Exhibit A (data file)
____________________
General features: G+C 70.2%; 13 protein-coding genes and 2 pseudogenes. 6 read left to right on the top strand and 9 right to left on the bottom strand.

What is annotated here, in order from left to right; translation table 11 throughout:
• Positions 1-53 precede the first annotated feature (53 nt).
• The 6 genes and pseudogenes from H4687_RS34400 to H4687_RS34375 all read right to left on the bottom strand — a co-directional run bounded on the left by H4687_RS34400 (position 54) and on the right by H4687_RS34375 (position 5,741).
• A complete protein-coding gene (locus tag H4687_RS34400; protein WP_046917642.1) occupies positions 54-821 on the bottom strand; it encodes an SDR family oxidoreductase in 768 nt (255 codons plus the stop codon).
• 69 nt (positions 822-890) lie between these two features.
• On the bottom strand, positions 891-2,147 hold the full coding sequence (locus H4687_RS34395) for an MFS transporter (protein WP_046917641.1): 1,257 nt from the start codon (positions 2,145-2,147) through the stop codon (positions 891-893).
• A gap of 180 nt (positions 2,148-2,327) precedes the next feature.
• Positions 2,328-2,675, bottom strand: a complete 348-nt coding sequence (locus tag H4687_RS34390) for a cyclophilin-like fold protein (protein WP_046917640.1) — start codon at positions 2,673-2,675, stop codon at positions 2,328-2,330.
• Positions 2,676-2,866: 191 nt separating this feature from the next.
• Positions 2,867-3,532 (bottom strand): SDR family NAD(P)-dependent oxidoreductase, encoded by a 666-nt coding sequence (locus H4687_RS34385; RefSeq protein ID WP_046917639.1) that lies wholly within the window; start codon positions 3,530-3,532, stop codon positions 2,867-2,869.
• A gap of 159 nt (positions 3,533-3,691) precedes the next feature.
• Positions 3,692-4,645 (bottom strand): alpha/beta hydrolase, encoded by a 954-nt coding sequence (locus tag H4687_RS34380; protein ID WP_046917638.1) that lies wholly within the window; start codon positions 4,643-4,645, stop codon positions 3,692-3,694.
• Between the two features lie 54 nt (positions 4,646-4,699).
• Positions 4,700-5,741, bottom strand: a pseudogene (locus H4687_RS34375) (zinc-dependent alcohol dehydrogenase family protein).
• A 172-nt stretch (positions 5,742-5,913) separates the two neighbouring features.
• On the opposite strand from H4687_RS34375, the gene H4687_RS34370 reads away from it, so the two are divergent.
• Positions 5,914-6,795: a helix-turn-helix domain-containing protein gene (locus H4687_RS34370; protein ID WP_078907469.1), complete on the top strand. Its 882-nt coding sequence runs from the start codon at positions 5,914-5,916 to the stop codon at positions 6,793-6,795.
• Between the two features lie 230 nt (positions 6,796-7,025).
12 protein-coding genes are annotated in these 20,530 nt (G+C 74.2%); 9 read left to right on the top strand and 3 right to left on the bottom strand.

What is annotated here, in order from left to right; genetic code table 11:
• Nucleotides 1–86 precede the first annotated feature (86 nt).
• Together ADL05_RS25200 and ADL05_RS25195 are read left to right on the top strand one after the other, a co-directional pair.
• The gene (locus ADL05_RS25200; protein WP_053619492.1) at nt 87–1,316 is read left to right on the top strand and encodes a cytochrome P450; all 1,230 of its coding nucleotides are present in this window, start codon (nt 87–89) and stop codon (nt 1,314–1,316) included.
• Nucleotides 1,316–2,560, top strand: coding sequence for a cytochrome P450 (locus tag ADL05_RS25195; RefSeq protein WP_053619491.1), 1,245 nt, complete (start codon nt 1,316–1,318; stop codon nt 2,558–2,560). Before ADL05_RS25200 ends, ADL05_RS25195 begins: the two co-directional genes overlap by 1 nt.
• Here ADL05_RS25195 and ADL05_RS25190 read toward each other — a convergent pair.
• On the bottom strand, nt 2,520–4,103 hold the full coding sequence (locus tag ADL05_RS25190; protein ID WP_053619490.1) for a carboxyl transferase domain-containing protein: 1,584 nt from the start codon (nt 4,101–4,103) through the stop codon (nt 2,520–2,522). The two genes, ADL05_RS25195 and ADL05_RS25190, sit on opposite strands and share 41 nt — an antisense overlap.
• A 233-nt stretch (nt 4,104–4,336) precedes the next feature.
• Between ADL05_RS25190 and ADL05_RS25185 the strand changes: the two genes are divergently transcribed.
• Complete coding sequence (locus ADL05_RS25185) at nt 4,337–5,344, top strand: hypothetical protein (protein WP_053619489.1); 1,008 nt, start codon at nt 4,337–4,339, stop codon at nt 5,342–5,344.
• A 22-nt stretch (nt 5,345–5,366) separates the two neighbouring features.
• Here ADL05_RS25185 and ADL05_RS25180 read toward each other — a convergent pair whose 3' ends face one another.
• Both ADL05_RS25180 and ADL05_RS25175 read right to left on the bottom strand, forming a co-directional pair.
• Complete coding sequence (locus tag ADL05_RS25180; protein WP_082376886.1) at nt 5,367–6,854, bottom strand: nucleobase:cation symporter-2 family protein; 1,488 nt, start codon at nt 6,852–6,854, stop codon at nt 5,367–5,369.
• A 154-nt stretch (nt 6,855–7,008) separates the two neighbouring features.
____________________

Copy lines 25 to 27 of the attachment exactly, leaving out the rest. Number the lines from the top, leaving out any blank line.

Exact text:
• Nucleotides 1,316–2,560, top strand: coding sequence for a cytochrome P450 (locus tag ADL05_RS25195; RefSeq protein WP_053619491.1), 1,245 nt, complete (start codon nt 1,316–1,318; stop codon nt 2,558–2,560). Before ADL05_RS25200 ends, ADL05_RS25195 begins: the two co-directional genes overlap by 1 nt.
• Here ADL05_RS25195 and ADL05_RS25190 read toward each other — a convergent pair.
• On the bottom strand, nt 2,520–4,103 hold the full coding sequence (locus tag ADL05_RS25190; protein ID WP_053619490.1) for a carboxyl transferase domain-containing protein: 1,584 nt from the start codon (nt 4,101–4,103) through the stop codon (nt 2,520–2,522). The two genes, ADL05_RS25195 and ADL05_RS25190, sit on opposite strands and share 41 nt — an antisense overlap.